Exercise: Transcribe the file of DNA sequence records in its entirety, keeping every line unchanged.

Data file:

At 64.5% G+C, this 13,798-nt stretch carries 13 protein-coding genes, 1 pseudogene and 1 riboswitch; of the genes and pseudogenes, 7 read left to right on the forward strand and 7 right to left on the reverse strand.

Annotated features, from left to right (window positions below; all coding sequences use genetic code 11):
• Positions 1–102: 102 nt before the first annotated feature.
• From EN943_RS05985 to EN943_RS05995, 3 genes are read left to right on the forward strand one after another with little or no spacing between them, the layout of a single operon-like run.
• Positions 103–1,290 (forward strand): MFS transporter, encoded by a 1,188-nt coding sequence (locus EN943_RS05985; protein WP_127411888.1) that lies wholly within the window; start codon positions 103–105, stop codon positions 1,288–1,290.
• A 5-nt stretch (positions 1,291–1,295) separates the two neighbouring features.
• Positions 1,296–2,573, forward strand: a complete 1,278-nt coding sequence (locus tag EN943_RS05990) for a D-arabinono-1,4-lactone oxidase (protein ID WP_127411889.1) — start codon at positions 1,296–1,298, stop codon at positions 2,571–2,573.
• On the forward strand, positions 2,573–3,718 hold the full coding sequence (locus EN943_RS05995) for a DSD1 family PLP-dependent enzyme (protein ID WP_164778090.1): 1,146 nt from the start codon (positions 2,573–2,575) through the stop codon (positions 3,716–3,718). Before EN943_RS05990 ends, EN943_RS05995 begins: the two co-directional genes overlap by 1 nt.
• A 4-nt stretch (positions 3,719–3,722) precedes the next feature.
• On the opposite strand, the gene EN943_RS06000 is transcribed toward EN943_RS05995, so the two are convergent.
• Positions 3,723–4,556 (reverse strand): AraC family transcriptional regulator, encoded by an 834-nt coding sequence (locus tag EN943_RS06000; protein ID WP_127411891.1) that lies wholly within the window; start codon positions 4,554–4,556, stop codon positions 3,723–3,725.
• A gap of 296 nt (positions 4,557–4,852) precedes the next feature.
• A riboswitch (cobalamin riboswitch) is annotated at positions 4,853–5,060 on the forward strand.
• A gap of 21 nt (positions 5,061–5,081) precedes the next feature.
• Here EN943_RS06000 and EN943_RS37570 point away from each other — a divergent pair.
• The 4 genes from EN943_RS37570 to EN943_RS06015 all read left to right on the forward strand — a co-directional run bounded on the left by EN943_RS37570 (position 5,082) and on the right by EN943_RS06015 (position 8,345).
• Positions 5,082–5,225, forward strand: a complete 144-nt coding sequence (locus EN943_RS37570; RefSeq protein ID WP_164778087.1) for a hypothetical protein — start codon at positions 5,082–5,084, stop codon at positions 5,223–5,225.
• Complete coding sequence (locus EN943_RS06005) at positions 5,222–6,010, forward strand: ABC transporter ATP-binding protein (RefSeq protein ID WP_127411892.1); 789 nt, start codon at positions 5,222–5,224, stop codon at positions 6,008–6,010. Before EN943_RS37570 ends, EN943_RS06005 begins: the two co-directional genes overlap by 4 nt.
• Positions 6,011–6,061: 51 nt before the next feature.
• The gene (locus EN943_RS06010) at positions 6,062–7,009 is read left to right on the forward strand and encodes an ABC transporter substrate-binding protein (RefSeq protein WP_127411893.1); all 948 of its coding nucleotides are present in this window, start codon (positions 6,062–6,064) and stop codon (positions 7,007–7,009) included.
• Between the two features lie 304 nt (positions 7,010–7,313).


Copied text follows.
At 64.5% G+C, this 13,798-nt stretch carries 13 protein-coding genes, 1 pseudogene and 1 riboswitch; of the genes and pseudogenes, 7 read left to right on the forward strand and 7 right to left on the reverse strand.

Annotated features, from left to right (window positions below; all coding sequences use genetic code 11):
• Positions 1–102: 102 nt before the first annotated feature.
• From EN943_RS05985 to EN943_RS05995, 3 genes are read left to right on the forward strand one after another with little or no spacing between them, the layout of a single operon-like run.
• Positions 103–1,290 (forward strand): MFS transporter, encoded by a 1,188-nt coding sequence (locus EN943_RS05985; protein WP_127411888.1) that lies wholly within the window; start codon positions 103–105, stop codon positions 1,288–1,290.
• A 5-nt stretch (positions 1,291–1,295) separates the two neighbouring features.
• Positions 1,296–2,573, forward strand: a complete 1,278-nt coding sequence (locus tag EN943_RS05990) for a D-arabinono-1,4-lactone oxidase (protein ID WP_127411889.1) — start codon at positions 1,296–1,298, stop codon at positions 2,571–2,573.
• On the forward strand, positions 2,573–3,718 hold the full coding sequence (locus EN943_RS05995) for a DSD1 family PLP-dependent enzyme (protein ID WP_164778090.1): 1,146 nt from the start codon (positions 2,573–2,575) through the stop codon (positions 3,716–3,718). Before EN943_RS05990 ends, EN943_RS05995 begins: the two co-directional genes overlap by 1 nt.
• A 4-nt stretch (positions 3,719–3,722) precedes the next feature.
• On the opposite strand, the gene EN943_RS06000 is transcribed toward EN943_RS05995, so the two are convergent.
• Positions 3,723–4,556 (reverse strand): AraC family transcriptional regulator, encoded by an 834-nt coding sequence (locus tag EN943_RS06000; protein ID WP_127411891.1) that lies wholly within the window; start codon positions 4,554–4,556, stop codon positions 3,723–3,725.
• A gap of 296 nt (positions 4,557–4,852) precedes the next feature.
• A riboswitch (cobalamin riboswitch) is annotated at positions 4,853–5,060 on the forward strand.
• A gap of 21 nt (positions 5,061–5,081) precedes the next feature.
• Here EN943_RS06000 and EN943_RS37570 point away from each other — a divergent pair.
• The 4 genes from EN943_RS37570 to EN943_RS06015 all read left to right on the forward strand — a co-directional run bounded on the left by EN943_RS37570 (position 5,082) and on the right by EN943_RS06015 (position 8,345).
• Positions 5,082–5,225, forward strand: a complete 144-nt coding sequence (locus EN943_RS37570; RefSeq protein ID WP_164778087.1) for a hypothetical protein — start codon at positions 5,082–5,084, stop codon at positions 5,223–5,225.
• Complete coding sequence (locus EN943_RS06005) at positions 5,222–6,010, forward strand: ABC transporter ATP-binding protein (RefSeq protein ID WP_127411892.1); 789 nt, start codon at positions 5,222–5,224, stop codon at positions 6,008–6,010. Before EN943_RS37570 ends, EN943_RS06005 begins: the two co-directional genes overlap by 4 nt.
• Positions 6,011–6,061: 51 nt before the next feature.
• The gene (locus EN943_RS06010) at positions 6,062–7,009 is read left to right on the forward strand and encodes an ABC transporter substrate-binding protein (RefSeq protein WP_127411893.1); all 948 of its coding nucleotides are present in this window, start codon (positions 6,062–6,064) and stop codon (positions 7,007–7,009) included.
• Between the two features lie 304 nt (positions 7,010–7,313).